CAT Scans vs MRIs. What’s the Difference?


CAT scans and MRIs are both medical imaging techniques used to visualize the internal structures of the body. However, they use different technologies to create these images. The purpose of this article is to highlight the key similarities and differences between CAT scans and MRIs, looking at how they work, their uses, risks, and costs. This will help readers understand when one method may be preferred over the other.


Definition of a CAT Scan

CAT scan stands for computed axial tomography scan. It is also known as computed tomography or CT scan. A CAT scan is a medical imaging test that uses a combination of X-rays and computing technology to produce detailed images of structures inside the body (Mayo Clinic, 2022).

During a CAT scan, the patient lies on a table that slides into a large donut-shaped machine. X-rays are taken at different angles around the body and a computer processes the images to generate cross-sectional views or “slices” of the inside of the body. This allows doctors to see more detailed images of organs, bones, soft tissues and blood vessels compared to a regular X-ray (WebMD, 2023).

The images generated by a CAT scan allow doctors to examine the body for various medical conditions and detect issues such as tumors, blood clots, head injuries, internal bleeding or organ damage (Mayo Clinic, 2022). It provides more detailed images than regular X-rays or ultrasound.

Definition of an MRI

MRI stands for magnetic resonance imaging. An MRI scan uses magnetic fields and radio waves to create detailed images of the inside of the body (Mayo Clinic, 2022). When getting an MRI scan, the patient lies inside a large tube-shaped scanner that generates a strong magnetic field. The magnetic field causes hydrogen atoms in the body’s cells to line up in one direction. Next, radio waves are directed at the lined-up atoms, causing them to produce faint signals that are detected by the scanner. The scanner builds up a detailed picture of the area being scanned based on these signals (Hopkins Medicine, 2022).

MRIs create very clear, cross-sectional images of the body. They allow doctors to see organs, soft tissues, bone and other internal body structures without using radiation like X-rays or CT scans (Mayo Clinic, 2022).

Key Similarities

Both CAT scans and MRIs are medical imaging techniques that allow doctors to see inside the human body without performing surgery. This allows images of organs, bones, and tissues to be obtained in a non-invasive manner.

Another key similarity is that neither CAT scans nor MRIs use ionizing radiation like X-rays or CT scans. This makes them safer diagnostic tools, especially for repeated imaging. Both techniques rely on sophisticated technology and computer processing to generate cross-sectional images of the body.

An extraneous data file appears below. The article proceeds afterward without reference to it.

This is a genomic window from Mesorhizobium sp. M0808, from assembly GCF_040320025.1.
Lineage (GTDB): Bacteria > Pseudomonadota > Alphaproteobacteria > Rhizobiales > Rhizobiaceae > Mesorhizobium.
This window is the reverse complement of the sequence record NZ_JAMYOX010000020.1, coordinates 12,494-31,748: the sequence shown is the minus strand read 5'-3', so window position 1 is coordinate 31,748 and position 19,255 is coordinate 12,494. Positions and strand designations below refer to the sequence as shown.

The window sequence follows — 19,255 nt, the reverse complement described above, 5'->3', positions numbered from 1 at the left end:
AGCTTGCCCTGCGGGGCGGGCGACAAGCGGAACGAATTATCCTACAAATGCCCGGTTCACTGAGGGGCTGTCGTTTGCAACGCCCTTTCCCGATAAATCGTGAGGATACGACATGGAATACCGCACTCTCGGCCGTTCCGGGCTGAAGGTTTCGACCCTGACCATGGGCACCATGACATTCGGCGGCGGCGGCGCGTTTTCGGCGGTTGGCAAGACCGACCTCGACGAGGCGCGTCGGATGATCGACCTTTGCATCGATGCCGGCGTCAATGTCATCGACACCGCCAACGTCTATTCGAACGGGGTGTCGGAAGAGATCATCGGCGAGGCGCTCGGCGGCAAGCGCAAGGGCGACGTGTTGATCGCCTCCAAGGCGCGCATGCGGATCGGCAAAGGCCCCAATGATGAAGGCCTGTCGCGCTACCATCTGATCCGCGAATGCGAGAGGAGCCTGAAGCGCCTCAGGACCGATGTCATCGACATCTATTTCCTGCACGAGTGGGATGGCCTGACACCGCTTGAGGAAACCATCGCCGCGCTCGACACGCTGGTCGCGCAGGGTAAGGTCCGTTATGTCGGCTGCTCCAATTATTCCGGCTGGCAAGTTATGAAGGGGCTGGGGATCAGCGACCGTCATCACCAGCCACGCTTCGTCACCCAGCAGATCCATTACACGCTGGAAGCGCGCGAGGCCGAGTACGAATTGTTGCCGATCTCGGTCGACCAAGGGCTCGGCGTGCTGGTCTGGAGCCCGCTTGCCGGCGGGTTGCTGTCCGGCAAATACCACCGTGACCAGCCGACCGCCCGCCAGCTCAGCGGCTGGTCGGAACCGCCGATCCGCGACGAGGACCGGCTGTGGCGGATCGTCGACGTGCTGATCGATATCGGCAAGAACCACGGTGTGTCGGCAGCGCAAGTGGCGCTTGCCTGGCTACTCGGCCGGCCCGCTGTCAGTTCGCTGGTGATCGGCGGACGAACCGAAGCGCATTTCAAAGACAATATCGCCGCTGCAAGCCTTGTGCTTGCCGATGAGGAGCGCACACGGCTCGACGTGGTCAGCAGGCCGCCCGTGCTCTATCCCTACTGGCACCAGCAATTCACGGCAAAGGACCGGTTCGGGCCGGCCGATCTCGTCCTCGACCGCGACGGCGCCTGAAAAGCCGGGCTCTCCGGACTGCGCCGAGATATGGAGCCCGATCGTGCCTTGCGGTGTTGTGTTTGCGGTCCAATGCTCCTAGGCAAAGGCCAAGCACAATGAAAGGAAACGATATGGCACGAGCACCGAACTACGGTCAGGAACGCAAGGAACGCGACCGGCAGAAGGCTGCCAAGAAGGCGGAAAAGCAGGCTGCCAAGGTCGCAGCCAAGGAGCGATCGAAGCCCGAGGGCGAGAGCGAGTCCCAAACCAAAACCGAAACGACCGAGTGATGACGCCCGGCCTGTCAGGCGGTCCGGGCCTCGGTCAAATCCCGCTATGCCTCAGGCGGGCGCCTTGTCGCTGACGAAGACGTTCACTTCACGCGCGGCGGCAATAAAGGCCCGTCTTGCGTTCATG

Overall, the main similarities are that CAT scans and MRIs are non-invasive imaging techniques that do not use harmful ionizing radiation. This allows key insights into the body’s internal structures without surgery or radiation exposure.

Key Differences

The main differences between CAT scans and MRIs are in how they work and what they can detect. A CAT scan, also called a CT scan, uses X-rays to take pictures of the inside of the body from different angles. An MRI, on the other hand, uses strong magnetic fields and radio waves to produce detailed images of organs and tissues.

Some key differences include:

  • CAT scans use radiation while MRIs do not.
  • MRIs provide more detailed soft tissue imaging while CAT scans are better for examining bones.
  • CAT scans are faster, taking just minutes, while an MRI can take up to an hour.
  • MRIs are more expensive on average.
  • CAT scans are preferred for abdominal scans while MRIs are better for neurological scans.

In summary, the choice between having a CAT scan versus an MRI depends on the specific body part being examined as well as considerations like cost and scan time. Doctors will determine which test is most appropriate based on the medical need and goals of the imaging exam.

Use Cases for CAT Scans

CAT scans, also known as CT scans or computed tomography scans, are particularly useful for getting images of bones, fractures, and dental issues in the body (source 1). The X-rays used in CT scans are able to penetrate bone and provide clear, detailed images that can help doctors diagnose and treat bone-related conditions.

Some common use cases for CT scans related to bones and fractures include (source 2):

  • Identifying the presence and extent of fractures